I came in from my walk and saw the box on the kitchen counter. The mailbox had been empty, but that is not uncommon. When we have packages the mail carrier has to head up the driveway and deliver it directly to the house. I had gotten a notice that some medicines had been shipped, so I thought that was what the box contained.
But it wasn’t the usual box that meds would have come in. It was priority mail. I looked at the address. It was from a friend in Colorado. Wasn’t expecting that. Wonder what it could be? What was coming here after Christmas? I had not heard to be looking for anything.
I got back to my little den and opened it up. It was ﬁlled with chocolates and coﬀee and some candy. That was incredibly nice. I like all of those things—perhaps too well at times. But there was also an envelope. A sealed envelope. A thick envelope. An envelope that held more envelopes.
Here was the real treasure. Here were notes from many folks I had met and served on mission trips for the past few years. Here were expressions of concern and care that had showed up to surprise me.
I sat and began opening the envelopes. One by one I read and remembered. I started crying. I read another one. I kept crying. This went on for probably an hour.
This was crying of a diﬀerent kind. I had lost my sister to cancer on the Wednesday before Thanksgiving. After a year and half of doing everything medically possible to save her, we had to give her up. I had invested blood, sweat, and tears into that long walk. Most of the tears that came with her passing were of the sad, frustrated, and mournful variety. They were the sobs of sorrow that cannot be contained but have to ﬁnd an outlet—tear ducts are a way out for what cannot be held back. I had cried over Janet many times in the weeks since. The tears would well up in a heartbeat. They would come suddenly over little things. The Psalmist talks of drenching his bed with tears—not quite to that level for me, but deﬁnitely full of sorrows.
The tears that came with these notes were tears, not of joy or gladness, but of something else. As I poured over the notes and the words I could feel the connection with these people who were miles away, but who wanted to be close. I savored the sentiments of concern and care that were being oﬀered. I could see faces and smiles. I could hear laughter and voices. I could almost feel the touch that was behind it all. These tears were reminders of others that had been shared when we had been through numerous partings.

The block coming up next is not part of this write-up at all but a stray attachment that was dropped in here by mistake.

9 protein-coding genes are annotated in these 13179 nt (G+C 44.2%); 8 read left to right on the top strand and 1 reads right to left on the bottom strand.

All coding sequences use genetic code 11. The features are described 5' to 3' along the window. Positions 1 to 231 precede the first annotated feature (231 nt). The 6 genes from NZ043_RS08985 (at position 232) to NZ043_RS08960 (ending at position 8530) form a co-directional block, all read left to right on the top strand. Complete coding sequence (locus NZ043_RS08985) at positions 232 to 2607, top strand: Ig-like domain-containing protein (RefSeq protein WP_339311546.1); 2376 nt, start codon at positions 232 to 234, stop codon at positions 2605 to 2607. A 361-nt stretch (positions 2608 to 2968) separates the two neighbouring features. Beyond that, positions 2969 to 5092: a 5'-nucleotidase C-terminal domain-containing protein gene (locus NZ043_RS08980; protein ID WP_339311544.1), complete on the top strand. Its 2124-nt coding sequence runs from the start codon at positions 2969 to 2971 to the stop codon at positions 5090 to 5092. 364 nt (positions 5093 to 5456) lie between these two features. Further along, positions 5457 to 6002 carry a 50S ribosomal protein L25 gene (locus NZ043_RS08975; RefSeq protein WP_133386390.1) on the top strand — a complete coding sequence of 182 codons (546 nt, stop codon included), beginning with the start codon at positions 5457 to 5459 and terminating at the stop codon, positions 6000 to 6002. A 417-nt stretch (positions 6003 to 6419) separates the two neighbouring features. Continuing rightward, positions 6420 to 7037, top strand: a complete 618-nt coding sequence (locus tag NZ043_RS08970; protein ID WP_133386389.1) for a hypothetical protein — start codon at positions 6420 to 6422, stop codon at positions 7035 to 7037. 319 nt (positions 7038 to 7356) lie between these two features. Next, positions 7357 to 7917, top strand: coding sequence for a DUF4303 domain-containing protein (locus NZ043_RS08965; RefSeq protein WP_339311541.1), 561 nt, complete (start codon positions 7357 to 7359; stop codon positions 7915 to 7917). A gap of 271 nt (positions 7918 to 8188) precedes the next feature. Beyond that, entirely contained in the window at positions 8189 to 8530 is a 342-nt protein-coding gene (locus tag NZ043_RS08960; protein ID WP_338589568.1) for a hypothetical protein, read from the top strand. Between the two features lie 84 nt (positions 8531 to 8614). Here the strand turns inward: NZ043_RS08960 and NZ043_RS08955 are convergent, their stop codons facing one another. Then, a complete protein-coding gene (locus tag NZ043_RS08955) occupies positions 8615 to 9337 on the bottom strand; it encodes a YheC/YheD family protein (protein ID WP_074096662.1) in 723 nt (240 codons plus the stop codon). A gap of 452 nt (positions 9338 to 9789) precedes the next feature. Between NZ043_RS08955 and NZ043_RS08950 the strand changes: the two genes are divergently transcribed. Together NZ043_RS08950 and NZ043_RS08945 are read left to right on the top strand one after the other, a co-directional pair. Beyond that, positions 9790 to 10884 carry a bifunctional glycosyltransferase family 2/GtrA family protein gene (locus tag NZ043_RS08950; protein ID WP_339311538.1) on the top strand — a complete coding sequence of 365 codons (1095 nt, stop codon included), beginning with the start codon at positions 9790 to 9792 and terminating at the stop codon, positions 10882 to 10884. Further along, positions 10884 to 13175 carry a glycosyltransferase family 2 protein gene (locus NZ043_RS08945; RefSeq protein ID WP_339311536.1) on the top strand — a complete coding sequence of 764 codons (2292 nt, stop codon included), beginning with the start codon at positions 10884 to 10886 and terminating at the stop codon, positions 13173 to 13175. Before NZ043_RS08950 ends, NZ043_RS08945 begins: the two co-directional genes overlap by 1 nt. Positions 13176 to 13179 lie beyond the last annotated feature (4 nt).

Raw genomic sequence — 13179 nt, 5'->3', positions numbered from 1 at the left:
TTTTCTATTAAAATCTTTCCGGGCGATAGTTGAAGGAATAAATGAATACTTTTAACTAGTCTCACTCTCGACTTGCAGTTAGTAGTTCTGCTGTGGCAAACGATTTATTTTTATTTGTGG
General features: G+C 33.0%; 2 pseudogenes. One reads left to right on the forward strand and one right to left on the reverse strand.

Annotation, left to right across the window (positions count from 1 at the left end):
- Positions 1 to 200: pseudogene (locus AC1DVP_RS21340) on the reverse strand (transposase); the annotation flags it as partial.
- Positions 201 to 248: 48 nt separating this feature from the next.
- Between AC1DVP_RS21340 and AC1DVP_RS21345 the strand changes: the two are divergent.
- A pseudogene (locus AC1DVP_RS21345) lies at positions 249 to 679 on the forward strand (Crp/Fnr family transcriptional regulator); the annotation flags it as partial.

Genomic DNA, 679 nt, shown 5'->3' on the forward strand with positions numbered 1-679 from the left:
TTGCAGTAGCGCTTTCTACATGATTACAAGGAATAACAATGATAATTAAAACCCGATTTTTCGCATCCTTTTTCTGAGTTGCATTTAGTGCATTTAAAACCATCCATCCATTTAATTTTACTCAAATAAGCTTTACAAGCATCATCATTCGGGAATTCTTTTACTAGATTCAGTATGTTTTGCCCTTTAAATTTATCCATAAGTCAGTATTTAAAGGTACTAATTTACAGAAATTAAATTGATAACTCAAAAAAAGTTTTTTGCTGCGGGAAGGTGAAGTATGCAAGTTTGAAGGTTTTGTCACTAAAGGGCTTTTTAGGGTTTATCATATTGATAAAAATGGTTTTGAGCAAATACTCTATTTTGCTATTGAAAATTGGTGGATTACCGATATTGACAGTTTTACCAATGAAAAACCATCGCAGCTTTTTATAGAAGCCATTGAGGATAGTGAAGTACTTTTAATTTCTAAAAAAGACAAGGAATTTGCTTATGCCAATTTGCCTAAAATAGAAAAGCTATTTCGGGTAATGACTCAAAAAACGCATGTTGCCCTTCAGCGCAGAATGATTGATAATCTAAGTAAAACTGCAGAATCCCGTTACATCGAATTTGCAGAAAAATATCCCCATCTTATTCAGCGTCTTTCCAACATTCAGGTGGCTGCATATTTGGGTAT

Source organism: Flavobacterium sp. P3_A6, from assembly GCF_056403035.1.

I was not looking for catharsis that afternoon. I had had a good walk in the sunshine which is good for my soul. But this unbidden and unexpected outpouring was so needed and so welcomed. That hour spent reading and weeping was better medicine than I could have gotten from anyone anywhere. That box was full of a sense of belonging.
Grief is an intriguing process. We usually think of grieving as all the sadness, all the sorrow, all the painful memories, all the emptiness, all the lostness that goes with missing someone so badly. Admittedly, there have been many times in which waves of sorrow and sadness have welled up and threatened to overwhelm me. They come crashing in with more power and depth than I am ready for; they, too, seem to come out of nowhere. It doesn’t even have to be something dark or drear that makes it happen. On Thanksgiving morning I was overwhelmed by the brilliance of the sunshine thinking that I would not get the chance to share this day with my sister. Eating someone else’s Christmas Cookies made me know that I wouldn’t be having any of Janet’s ever again. My phone accidentally pocket-dialed her number. All of those were moments of sadness.
But this moment was rich with a special gladness. It was a connection that came across space and time to ﬁnd and lift me. It was a box of belonging from some who were not able to be present with me, but wanted to share their presence as best they could. I was crying, not tears of joy really, but of something else. Tears of gratitude? Tears of healing? Tears of belonging? Maybe that last one is what I’m after. Tears that cement the connection.
As I reﬂect on the experience, it reminds me of a something that another good friend oﬀered once: “Let there be such oneness between us, that when one cries, the other tastes salt.”—Jim Eastin